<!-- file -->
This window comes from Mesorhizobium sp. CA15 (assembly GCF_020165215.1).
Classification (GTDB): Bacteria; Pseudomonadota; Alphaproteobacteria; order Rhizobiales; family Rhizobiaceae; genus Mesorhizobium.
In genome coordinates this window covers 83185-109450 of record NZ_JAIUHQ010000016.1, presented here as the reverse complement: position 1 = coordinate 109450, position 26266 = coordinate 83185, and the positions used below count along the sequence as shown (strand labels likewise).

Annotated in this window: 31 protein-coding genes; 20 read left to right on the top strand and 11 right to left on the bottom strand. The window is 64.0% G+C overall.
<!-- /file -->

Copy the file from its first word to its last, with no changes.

This window comes from Mesorhizobium sp. CA15 (assembly GCF_020165215.1).
Classification (GTDB): Bacteria; Pseudomonadota; Alphaproteobacteria; order Rhizobiales; family Rhizobiaceae; genus Mesorhizobium.
In genome coordinates this window covers 83185-109450 of record NZ_JAIUHQ010000016.1, presented here as the reverse complement: position 1 = coordinate 109450, position 26266 = coordinate 83185, and the positions used below count along the sequence as shown (strand labels likewise).

Annotated in this window: 31 protein-coding genes; 20 read left to right on the top strand and 11 right to left on the bottom strand. The window is 64.0% G+C overall.